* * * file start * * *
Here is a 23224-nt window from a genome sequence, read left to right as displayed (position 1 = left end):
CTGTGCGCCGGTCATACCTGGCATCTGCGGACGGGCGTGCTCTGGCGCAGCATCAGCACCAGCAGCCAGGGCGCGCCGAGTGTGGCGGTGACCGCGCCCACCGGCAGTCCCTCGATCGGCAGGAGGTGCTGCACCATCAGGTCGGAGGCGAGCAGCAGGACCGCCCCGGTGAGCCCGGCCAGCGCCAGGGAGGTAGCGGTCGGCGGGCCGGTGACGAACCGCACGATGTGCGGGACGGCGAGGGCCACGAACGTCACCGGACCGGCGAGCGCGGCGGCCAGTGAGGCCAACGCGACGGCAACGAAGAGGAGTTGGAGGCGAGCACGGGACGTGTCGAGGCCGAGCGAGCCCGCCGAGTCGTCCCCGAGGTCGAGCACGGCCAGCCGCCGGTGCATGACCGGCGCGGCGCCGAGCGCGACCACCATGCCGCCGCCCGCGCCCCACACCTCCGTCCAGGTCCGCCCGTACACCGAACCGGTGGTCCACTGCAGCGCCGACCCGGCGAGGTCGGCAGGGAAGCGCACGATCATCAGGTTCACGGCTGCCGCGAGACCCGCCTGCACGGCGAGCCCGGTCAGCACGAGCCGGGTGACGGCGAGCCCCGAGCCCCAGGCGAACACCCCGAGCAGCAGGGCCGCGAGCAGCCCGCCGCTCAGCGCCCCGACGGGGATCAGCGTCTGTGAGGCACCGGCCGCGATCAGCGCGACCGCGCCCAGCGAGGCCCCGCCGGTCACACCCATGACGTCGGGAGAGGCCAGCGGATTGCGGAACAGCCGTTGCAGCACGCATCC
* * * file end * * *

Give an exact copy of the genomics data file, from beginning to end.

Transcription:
Here is a 23224-nt window from a genome sequence, read left to right as displayed (position 1 = left end):
CTGTGCGCCGGTCATACCTGGCATCTGCGGACGGGCGTGCTCTGGCGCAGCATCAGCACCAGCAGCCAGGGCGCGCCGAGTGTGGCGGTGACCGCGCCCACCGGCAGTCCCTCGATCGGCAGGAGGTGCTGCACCATCAGGTCGGAGGCGAGCAGCAGGACCGCCCCGGTGAGCCCGGCCAGCGCCAGGGAGGTAGCGGTCGGCGGGCCGGTGACGAACCGCACGATGTGCGGGACGGCGAGGGCCACGAACGTCACCGGACCGGCGAGCGCGGCGGCCAGTGAGGCCAACGCGACGGCAACGAAGAGGAGTTGGAGGCGAGCACGGGACGTGTCGAGGCCGAGCGAGCCCGCCGAGTCGTCCCCGAGGTCGAGCACGGCCAGCCGCCGGTGCATGACCGGCGCGGCGCCGAGCGCGACCACCATGCCGCCGCCCGCGCCCCACACCTCCGTCCAGGTCCGCCCGTACACCGAACCGGTGGTCCACTGCAGCGCCGACCCGGCGAGGTCGGCAGGGAAGCGCACGATCATCAGGTTCACGGCTGCCGCGAGACCCGCCTGCACGGCGAGCCCGGTCAGCACGAGCCGGGTGACGGCGAGCCCCGAGCCCCAGGCGAACACCCCGAGCAGCAGGGCCGCGAGCAGCCCGCCGCTCAGCGCCCCGACGGGGATCAGCGTCTGTGAGGCACCGGCCGCGATCAGCGCGACCGCGCCCAGCGAGGCCCCGCCGGTCACACCCATGACGTCGGGAGAGGCCAGCGGATTGCGGAACAGCCGTTGCAGCACGCATCC